What's Wrong with How We Talk to
Our Children — and What to Say Instead
"A substantive and subversive message of respect. The chapter about time-outs is worth the price by itself, but I highly recommend you read the whole thing.”
— Alfie Kohn, author of Unconditional Parenting
"I love Lehr’s clarity, her respect for children, and her ability to make
it fun for readers as they have their worldview dismantled and renovated." — Dr. Laura Markham, Aha Parenting
"Lehr deeply understands kids, and her book is a lifesaver."
—Heather Shumaker, author of It's Okay Not to Share
"Smart, audacious, and often hilarious. Takes everything you thought you knew about parenting and turns it on its ear.”
—Jennifer Jason Leigh, actor/writer/producer
PARENTSPEAK is a provocative guide to what Jennifer Lehr calls "parentspeak" — the all-too-common phrases parents use when talking to their kids that may seem harmless and even helpful, but are, in fact, neither. With humor, candor and depth, Lehr draws on personal experiences and relevant research to clearly show how these go-to phrases can inadvertently manipulate, invalidate, objectify, micromanage, threaten and distress children and why they can lead to a host of unwanted outcomes and forms of trauma including: 1) fear of abandonment, 2) an insecure attachment style, 3) low self-esteem, 4) learned helplessness, 5) trust issues, 6) burnout, 7) anxiety, 8) depression and 9) people pleasing. Alas, Lehr warns that parentspeak distances us from our children instead of connecting us to them—the real them.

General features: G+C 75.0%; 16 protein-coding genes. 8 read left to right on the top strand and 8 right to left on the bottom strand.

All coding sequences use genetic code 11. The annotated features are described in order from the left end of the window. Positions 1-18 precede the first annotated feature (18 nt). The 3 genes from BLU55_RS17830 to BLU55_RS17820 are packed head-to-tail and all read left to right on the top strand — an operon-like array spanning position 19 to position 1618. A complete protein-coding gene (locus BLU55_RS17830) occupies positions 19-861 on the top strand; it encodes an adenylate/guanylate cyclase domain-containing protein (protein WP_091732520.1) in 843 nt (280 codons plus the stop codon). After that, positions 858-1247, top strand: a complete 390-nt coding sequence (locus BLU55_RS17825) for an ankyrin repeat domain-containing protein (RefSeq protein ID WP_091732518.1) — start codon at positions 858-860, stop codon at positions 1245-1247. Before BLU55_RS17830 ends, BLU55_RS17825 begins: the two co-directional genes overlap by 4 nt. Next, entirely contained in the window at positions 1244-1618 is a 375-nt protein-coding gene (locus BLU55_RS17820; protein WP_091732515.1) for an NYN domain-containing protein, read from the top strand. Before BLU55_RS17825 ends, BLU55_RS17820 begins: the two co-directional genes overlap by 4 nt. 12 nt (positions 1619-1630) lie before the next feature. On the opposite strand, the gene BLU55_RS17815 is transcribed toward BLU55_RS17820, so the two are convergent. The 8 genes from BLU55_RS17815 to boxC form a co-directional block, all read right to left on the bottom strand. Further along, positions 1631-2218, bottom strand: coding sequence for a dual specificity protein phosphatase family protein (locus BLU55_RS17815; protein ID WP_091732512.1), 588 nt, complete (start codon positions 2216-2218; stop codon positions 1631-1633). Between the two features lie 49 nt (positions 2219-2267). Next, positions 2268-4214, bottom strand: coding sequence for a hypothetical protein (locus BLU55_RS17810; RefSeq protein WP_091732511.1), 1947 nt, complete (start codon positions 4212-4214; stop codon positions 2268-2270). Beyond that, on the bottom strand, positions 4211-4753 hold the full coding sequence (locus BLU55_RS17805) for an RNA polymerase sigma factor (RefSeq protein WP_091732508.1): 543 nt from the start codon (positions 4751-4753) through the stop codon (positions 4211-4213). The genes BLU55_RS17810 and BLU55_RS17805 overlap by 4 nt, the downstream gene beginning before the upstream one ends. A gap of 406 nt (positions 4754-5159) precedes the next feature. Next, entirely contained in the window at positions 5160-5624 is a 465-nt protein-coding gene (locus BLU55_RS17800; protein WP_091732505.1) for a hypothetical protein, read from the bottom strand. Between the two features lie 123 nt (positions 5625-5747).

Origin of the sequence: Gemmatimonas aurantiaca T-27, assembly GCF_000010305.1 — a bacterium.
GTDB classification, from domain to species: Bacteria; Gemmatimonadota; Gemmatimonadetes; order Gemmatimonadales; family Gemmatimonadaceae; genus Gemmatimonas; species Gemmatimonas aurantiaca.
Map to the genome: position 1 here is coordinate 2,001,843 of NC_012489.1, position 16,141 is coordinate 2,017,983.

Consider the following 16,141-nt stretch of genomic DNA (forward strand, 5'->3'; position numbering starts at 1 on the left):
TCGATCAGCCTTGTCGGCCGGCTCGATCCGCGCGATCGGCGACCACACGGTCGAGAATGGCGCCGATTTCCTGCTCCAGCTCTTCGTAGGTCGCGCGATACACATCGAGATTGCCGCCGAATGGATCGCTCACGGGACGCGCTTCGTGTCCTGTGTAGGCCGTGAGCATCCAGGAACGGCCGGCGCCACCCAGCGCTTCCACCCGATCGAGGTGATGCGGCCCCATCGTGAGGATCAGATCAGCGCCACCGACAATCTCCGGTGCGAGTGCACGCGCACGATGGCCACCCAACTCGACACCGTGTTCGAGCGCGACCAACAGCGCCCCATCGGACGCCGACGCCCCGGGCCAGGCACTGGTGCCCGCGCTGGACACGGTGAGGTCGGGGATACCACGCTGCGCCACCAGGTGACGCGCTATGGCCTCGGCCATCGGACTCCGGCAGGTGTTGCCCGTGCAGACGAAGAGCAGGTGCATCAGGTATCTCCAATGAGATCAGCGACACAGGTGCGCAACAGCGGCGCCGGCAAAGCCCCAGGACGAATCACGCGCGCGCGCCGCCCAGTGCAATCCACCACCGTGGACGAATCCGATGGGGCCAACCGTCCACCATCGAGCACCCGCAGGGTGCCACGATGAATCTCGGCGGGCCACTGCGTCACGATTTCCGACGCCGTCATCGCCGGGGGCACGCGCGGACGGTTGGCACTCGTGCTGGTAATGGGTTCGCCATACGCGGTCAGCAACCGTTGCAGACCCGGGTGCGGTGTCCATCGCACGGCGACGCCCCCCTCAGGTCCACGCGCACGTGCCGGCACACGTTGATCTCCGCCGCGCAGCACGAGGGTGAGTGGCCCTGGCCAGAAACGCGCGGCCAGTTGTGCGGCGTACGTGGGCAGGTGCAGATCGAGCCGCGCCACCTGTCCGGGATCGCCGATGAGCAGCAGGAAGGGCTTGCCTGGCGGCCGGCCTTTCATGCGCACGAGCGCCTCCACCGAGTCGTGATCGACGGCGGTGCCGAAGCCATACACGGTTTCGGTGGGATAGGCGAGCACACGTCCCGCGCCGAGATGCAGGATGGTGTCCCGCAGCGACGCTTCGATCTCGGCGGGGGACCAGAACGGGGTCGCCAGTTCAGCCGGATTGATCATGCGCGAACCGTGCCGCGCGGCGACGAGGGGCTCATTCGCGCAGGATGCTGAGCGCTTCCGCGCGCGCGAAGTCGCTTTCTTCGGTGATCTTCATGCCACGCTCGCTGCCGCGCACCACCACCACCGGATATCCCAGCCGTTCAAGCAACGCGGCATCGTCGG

KIDS ARE PEOPLE TOO!
Lehr offers alternatives to parentspeak that are rooted in the fundamental truth that children are equal to adults and deserve to be treated with the same respect, consideration and compassion—a notion that flies in the face of the fact that, all too often, children are treated like second class citizens who are denied their autonomy and whose feelings are so often trivialized and dismissed. While Lehr acknowledges that children are not equal to adults in maturity, however, she explains, they are in dignity and value and have the same fundamental needs as all humans. In fact, she argues, that it is precisely because children are so vulnerable and dependent upon their parents, and, depending on their age, literally can't advocate for themselves the way older people can, that it is incumbent upon us adults to examine our own privileged positions of power and the ways in which we wield it.